Building Clarity on Condo Bylaws

A common condo owner / condo board discretion tale: a condo unit owner recently changed their washing machine in their suite. Unfortunately, as the individual unit owner replaced their machine, the hose used to connect to the water supplywas made of “cheap” material and burst, causing water to leak down to the unit below it, damaging the below unit owner’s ceiling and floor where the water leaked.

While this may seem like a simple case of unit owner negligence, where all associated maintenance and remediation costs would fall on the “offending” unit owner, it’s not as cut and dry as it seems on the surface.

This scenario happens more often than one would think, so let’s discuss what the issues are and why “negligence” isn’t always the case.

Condo owner negligence defined

What must first be proven by the condo board is that the unit owner who installed the new washing machine was negligent when picking their new machine AND in installing it. However, negligence is when one fails to exercise a degree of care considered reasonable under specific circumstances, which then results in unintended injury or damage to another party. Here, the condo board must establish beyond a shadow of a doubt that the unit owner responsible for the leak:

  • Didn’t take specific measures to ensure a leak would not happen
  • Wilfully caused the damage to another property
  • Was responsible for the specific location of the leak versus the condo corporation’s responsibility

Where we get into the weeds in determining negligence is:

  • Were the building bylaws clear on specific types of materials that could be used for appliances?
  • Was the unit owner aware of these bylaws and, if they were, did they purposefully go against them?
  • Have other unit owners utilized the same product and installation procedures with or without the same results?

In the above situation, we’re not able to determine if the unit owner was being negligent as:

  • It’s not clear if the owner purposefully damaged the pipe so it would leak,
  • Whether other units in the building installed a similar machine with the same result,
  • Who was responsible for the pipe, and
  • A number of other missing pieces, including whether the building’s bylaws laid out specifics surrounding materials and installation processes.

Creating clarity surrounding “negligence”

To avoid confusion on who’s responsible for fees, if negligence actually happened, and what type of products your unit owners can install, let’s look at how you can bring more clarity to your bylaws to avoid the above type of confusion.

    • Type of product. While you can’t necessarily tell your unit owners what appliances they can and cannot have in their homes, you can provide specific guidelines to follow that will help ensure the quality of the product is there. For instance, you can:
      • Indicate that appliances that connect into the building’s community lines (e.g. washing machines, dishwashers, shower systems, etc.) must be installed by a board approved installer. If installed by a professional and there is still a leak or rupture, then the unit owner isn’t responsible as they followed the protocol laid out by your condos bylaws.
      • Develop guidelines surrounding the quality of products allowed in your building (e.g. steel braided hoses over reinforced rubber hoses). This will help ensure that your residents don’t use improper or inferior products when it may affect the rest of your condo building.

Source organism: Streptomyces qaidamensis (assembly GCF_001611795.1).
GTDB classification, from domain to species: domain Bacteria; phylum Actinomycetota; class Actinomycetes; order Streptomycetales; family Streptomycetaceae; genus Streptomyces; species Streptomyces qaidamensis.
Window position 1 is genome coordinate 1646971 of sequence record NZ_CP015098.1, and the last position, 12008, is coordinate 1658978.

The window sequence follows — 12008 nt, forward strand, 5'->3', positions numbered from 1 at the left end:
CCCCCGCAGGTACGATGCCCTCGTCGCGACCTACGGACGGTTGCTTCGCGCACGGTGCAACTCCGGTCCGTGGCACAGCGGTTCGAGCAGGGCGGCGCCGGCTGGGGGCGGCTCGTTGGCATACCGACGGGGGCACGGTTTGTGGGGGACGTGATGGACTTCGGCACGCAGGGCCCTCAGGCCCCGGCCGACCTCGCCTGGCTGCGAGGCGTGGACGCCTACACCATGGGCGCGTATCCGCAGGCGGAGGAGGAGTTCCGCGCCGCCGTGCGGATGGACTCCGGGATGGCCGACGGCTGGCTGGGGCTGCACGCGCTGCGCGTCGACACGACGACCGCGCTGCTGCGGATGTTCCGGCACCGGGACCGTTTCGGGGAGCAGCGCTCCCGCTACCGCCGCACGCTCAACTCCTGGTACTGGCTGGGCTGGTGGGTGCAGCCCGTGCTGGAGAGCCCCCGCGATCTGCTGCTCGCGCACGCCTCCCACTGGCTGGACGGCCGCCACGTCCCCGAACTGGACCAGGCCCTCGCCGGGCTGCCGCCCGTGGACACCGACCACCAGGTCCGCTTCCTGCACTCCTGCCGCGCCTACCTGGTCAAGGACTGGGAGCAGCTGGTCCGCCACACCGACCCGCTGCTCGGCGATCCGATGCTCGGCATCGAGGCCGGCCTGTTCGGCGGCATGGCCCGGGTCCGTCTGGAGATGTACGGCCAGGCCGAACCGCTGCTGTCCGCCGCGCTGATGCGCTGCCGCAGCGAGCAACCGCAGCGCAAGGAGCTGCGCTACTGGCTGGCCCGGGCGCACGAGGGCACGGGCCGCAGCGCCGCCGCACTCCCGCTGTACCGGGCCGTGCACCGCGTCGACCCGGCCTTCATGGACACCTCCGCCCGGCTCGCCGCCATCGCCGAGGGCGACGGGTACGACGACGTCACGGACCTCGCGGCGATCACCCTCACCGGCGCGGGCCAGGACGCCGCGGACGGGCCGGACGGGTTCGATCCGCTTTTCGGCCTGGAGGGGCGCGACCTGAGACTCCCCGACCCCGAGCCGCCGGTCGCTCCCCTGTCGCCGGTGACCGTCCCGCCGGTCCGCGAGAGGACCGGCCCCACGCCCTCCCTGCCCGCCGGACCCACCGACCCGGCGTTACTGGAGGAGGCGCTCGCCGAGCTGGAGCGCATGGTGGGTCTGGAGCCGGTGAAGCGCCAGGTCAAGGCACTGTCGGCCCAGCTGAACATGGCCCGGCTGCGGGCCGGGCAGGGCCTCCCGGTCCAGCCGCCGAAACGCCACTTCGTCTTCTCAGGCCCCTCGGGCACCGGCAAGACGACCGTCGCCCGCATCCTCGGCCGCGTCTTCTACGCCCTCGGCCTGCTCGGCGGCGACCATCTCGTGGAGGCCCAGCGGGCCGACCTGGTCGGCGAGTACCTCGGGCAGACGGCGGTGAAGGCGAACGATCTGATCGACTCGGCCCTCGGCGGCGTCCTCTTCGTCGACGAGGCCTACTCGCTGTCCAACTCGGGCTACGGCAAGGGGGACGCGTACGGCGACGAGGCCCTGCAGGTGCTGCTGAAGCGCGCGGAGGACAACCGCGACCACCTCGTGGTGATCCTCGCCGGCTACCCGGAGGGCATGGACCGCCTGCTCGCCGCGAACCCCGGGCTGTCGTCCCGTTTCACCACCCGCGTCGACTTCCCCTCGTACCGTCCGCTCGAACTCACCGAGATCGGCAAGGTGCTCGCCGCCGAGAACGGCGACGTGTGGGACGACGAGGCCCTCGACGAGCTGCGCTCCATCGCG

Remember, we are all human and it’s natural to assume that the products that come with an appliance are fine to use. If a common product was used, and others in your building have the same quality of product, then it’s hard to prove that the unit owner acted in a negligent manner. However, if they used a different product that wasn’t designed to connect a washing machine to its water supply, then this points towards, but doesn’t necessarily confirm, negligence.

  • Location of leak. Another item that must be clear in your bylaws is what aspects of a unit owner’s plumbing is their responsibility versus the condo building’s. Make sure it’s clear as to what are the domestic lines versus the communal lines and how each affects the unit owner. Currently, the Condominium Property Act does not speak to these responsibilities, leaving this to the discretion of the individual condo building’s bylaws. If your bylaws are unclear, then they may favour the unit owner.
  • Insurance. Your unit owners pay into the insurance coverage for your overall building, therefore, depending on the finding of responsibility, the unit where the leak originated may be covered under the master insurance coverage for your building. However, it is still the responsibility of all unit owners to have insurance coverage over and above this master coverage, for their individual unit. If an insurance claim is made to cover the cost of damage repair, then the condo corporation must ensure that the proper party is covering the cost of the insurance claim. To do this, they must prove negligence – and this is often where the circle of confusion comes back into play. If you lay out what your master coverage covers in a clear and concise manner, then unit owners will have a better understanding as to what they’re responsible for should they be found “at fault” for repairs.

For your condo building to avoid these types of confusing situations, you are encouraged to review your current bylaws. If confusing, begin building more clarity around them breaking down all areas where it’s unclear as to the responsibilities of the owner versus the responsibilities of the corporation. This will remove future confusion surrounding who is responsible for specific repair costs.

If you’re curious to learn more, have a specific question about negligence, or are simply looking to connect with other condo owners and condo board members for insights, visit Alberta Condo Owners for Change.